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P&K How To: How To Know If Your Child Needs A Counselor

By Leah Kackley

Instinctually and intellectually, we understand that our emotions and thoughts matter and need to be healthy so that our bodies function correctly. As adults, we have the benefit of experience to help us rationalize difficult times of life. A young person doesn’t have that benefit and may at times need some help to keep his whole person healthy. Roe Hunter, MA, LPC, NCC is a counselor with LifeWorks Counseling Center in Madison. He shares some warning signs that indicate when professional intervention is necessary for a child.

Here are eight warning signs that are not all-inclusive, but they comprise some of the major symptoms that indicate professional intervention is needed to help a child who may be in emotional pain.

1. Mood swings. I tell parents to look for any type of rigid feelings of sadness or withdrawal lasting for at least two weeks or longer. Children love to be in the company of their friends, and it is unusual for a child to prefer to be alone most of the time. If your child’s mood abruptly changes to unexplained or unreasonable terror, it is a strong indication that help is needed.

2. Overwhelming Feelings. If your child is fixated on fear and you find him expressing fear often for no apparent reason or worrying about things that would be considered abnormal for a child to worry about, it is a clear sign that professional help must be sought immediately. These excessive feelings of anxiety, usually accompanied by racing heartbeat or rapid breathing, may interfere with the child’s normal functioning.

3. Behavior Changes. Seeing your child’s behavior or personality drastically shift can be enough to alarm you, especially when the changes involve unsafe or out-of-control behaviors. For instance, if your kind, sweet-natured child suddenly starts picking fights at school or has aggressive tendencies toward others and self, it would be best to have him or her evaluated and diagnosed by a therapist.

4. Problems Concentrating. The attention span of younger children is normally sporadic, but tends to improve as they grow older. If you notice your child having trouble focusing or sitting still, or falling into frequent interludes of daydreaming, consider taking your child to a therapist so that concentration can be improved.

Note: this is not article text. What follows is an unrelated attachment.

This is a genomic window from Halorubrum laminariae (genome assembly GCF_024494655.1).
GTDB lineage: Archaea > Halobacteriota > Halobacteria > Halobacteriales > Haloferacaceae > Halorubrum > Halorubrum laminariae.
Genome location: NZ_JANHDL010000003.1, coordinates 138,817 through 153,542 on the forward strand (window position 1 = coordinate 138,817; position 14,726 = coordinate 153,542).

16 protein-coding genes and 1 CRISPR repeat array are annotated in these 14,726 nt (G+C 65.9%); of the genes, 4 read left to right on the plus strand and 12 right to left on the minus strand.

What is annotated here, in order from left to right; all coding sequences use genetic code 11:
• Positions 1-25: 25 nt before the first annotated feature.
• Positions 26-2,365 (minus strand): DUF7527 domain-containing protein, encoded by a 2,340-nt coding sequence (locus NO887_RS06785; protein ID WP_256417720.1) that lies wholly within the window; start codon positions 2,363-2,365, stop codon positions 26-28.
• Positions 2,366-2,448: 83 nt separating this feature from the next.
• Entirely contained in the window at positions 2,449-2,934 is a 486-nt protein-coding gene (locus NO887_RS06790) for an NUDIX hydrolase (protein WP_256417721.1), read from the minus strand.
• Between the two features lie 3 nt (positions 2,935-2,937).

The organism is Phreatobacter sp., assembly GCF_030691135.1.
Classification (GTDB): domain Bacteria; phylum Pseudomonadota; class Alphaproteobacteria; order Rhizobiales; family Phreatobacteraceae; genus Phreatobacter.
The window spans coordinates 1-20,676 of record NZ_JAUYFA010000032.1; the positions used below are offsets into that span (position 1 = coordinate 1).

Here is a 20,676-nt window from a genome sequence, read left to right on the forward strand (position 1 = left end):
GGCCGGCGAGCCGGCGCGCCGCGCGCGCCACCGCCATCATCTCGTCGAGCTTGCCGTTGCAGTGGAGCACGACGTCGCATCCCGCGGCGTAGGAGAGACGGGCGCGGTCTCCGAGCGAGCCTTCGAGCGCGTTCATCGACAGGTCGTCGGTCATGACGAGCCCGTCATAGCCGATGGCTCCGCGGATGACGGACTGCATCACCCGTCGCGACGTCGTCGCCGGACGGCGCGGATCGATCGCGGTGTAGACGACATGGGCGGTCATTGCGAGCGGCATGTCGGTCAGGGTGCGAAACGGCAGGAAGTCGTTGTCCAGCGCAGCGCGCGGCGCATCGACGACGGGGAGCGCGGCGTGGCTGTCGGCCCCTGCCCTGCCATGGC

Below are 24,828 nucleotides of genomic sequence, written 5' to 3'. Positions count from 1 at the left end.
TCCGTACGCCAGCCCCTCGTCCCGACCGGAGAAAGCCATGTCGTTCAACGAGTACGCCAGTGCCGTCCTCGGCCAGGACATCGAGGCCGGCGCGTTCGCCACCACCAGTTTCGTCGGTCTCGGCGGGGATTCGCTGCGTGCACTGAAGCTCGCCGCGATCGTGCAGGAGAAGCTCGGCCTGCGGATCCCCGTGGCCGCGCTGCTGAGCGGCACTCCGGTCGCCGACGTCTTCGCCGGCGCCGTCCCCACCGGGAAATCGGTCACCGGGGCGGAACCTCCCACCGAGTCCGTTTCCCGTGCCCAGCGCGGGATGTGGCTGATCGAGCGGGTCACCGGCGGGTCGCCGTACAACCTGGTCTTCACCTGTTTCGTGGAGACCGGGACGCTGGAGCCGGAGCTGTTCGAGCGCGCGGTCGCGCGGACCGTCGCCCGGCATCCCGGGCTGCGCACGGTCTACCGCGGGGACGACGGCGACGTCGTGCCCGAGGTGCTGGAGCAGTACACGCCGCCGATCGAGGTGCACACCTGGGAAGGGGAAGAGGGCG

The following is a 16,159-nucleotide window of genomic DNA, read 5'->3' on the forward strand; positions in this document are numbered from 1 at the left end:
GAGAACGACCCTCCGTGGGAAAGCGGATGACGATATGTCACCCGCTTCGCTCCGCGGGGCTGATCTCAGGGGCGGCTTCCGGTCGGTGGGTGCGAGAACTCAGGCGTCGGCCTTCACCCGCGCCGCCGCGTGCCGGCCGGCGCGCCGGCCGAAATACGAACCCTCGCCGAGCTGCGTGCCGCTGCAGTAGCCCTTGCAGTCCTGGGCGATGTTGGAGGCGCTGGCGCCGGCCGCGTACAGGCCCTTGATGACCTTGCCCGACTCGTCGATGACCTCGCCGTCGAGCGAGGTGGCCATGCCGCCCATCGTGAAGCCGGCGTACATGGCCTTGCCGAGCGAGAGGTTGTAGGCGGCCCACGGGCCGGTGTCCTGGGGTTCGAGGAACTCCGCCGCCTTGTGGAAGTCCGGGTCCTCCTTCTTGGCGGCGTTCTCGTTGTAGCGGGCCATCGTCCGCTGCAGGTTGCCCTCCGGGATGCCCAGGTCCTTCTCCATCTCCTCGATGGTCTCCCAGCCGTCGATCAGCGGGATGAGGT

5. Unexplained Weight Loss or Gain. A sudden change in your child’s appetite, whether it is loss of appetite or binge eating, can be a sign of deeper emotional issues. Eating disorders have more to do with lack of control in difficult circumstances than the actual intake of food. Such eating problems can indicate that your child is struggling with anxiety, depression, or stress.

6. Frequent Complaints about Physical Symptoms. A wonderful book “The Body Keeps the Score” readily points out that our bodies can tell us more about our emotional states than our thoughts can. A child harboring an emotional issue may develop physical pain rather than feeling sad or fearful as an adult might. If your child frequently experiences headaches, stomachaches, dizziness, numbness, or lethargy, it is best to see your primary health care provider for a thorough medical assessment. If the physical symptoms persist after ruling out other ailments, your child may need to be evaluated by a therapist.

7. Self-Harming. Confused and unable to express intense, negative emotions, children are susceptible to self-harm. They may use it to channel their feelings, to seek temporary relief, or to punish themselves. Regardless of the underlying reason, it is a sign of poor emotional health. Behavior such as cutting or head banging is an alarming symptom that needs immediate professional intervention.

8. Substance Abuse. Drugs or alcohol could be resorted to by an emotionally unstable child to manage or mask negative feelings. It is important to act promptly by getting counseling for your child not only to prevent addiction, but to help restore your child’s emotional health and overall wellness.

From Roe Hunter, MA, LPC, NCC, a counselor with LifeWorks Counseling Center in Madison.

About The Author

Leah O'Gwynn Kackley

Leah O'Gwynn Kackley grew up in the Reservoir/Brandon and Jackson area. She holds a Mathematics degree from Mississippi University for Women where she was also a soloist with the dance department. Now, she lives with her husband, Jason, in the Rez/Fannin area and homeschools their busy kids. In her rare free time, she is also a photographer and owns Sanomo Photo, named for Sarah, Noah, and Molly - her favorite students ever. They all attend Grace Primitive Baptist Church.

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